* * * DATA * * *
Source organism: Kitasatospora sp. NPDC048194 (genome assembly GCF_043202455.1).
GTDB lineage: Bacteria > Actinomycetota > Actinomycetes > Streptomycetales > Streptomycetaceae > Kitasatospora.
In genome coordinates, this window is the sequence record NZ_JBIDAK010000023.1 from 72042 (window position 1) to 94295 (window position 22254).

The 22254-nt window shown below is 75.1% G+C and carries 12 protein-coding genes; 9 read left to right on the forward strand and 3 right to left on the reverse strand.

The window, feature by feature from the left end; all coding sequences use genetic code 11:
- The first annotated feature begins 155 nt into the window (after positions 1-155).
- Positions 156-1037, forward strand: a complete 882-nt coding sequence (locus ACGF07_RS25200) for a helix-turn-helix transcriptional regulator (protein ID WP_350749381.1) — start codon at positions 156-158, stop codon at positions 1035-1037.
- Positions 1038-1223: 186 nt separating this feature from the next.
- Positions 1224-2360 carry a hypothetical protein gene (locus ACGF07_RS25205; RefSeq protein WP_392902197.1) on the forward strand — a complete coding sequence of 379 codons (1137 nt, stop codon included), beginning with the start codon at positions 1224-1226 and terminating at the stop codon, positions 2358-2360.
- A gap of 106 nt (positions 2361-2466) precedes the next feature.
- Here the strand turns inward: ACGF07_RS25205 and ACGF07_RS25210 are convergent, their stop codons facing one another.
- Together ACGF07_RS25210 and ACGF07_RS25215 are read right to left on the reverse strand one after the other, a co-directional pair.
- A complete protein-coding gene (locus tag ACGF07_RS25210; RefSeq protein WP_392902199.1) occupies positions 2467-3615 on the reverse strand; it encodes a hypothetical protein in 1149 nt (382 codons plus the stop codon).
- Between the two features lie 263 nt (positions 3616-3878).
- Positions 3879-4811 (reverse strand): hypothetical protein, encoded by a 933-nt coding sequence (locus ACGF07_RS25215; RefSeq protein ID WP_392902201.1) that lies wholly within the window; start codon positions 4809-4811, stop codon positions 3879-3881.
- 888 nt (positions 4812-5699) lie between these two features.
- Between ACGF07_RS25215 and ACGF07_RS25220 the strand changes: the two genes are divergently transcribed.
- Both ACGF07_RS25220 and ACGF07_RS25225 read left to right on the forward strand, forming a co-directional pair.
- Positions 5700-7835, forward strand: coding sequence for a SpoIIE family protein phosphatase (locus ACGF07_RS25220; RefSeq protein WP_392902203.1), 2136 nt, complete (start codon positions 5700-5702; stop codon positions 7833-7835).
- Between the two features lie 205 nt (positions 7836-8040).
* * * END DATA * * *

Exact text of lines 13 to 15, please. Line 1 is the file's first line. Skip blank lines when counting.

- A complete protein-coding gene (locus tag ACGF07_RS25210; RefSeq protein WP_392902199.1) occupies positions 2467-3615 on the reverse strand; it encodes a hypothetical protein in 1149 nt (382 codons plus the stop codon).
- Between the two features lie 263 nt (positions 3616-3878).
- Positions 3879-4811 (reverse strand): hypothetical protein, encoded by a 933-nt coding sequence (locus ACGF07_RS25215; RefSeq protein ID WP_392902201.1) that lies wholly within the window; start codon positions 4809-4811, stop codon positions 3879-3881.